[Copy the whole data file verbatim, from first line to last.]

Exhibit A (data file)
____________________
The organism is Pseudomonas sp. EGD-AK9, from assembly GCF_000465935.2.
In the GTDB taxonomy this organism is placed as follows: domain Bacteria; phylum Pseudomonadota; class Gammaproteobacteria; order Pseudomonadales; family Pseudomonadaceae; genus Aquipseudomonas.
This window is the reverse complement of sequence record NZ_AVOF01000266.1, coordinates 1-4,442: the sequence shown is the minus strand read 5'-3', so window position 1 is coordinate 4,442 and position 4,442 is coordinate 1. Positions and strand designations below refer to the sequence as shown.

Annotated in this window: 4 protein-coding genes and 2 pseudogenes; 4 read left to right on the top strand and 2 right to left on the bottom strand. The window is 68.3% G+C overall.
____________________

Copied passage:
The organism is Pseudomonas sp. EGD-AK9, from assembly GCF_000465935.2.
In the GTDB taxonomy this organism is placed as follows: domain Bacteria; phylum Pseudomonadota; class Gammaproteobacteria; order Pseudomonadales; family Pseudomonadaceae; genus Aquipseudomonas.
This window is the reverse complement of sequence record NZ_AVOF01000266.1, coordinates 1-4,442: the sequence shown is the minus strand read 5'-3', so window position 1 is coordinate 4,442 and position 4,442 is coordinate 1. Positions and strand designations below refer to the sequence as shown.

Annotated in this window: 4 protein-coding genes and 2 pseudogenes; 4 read left to right on the top strand and 2 right to left on the bottom strand. The window is 68.3% G+C overall.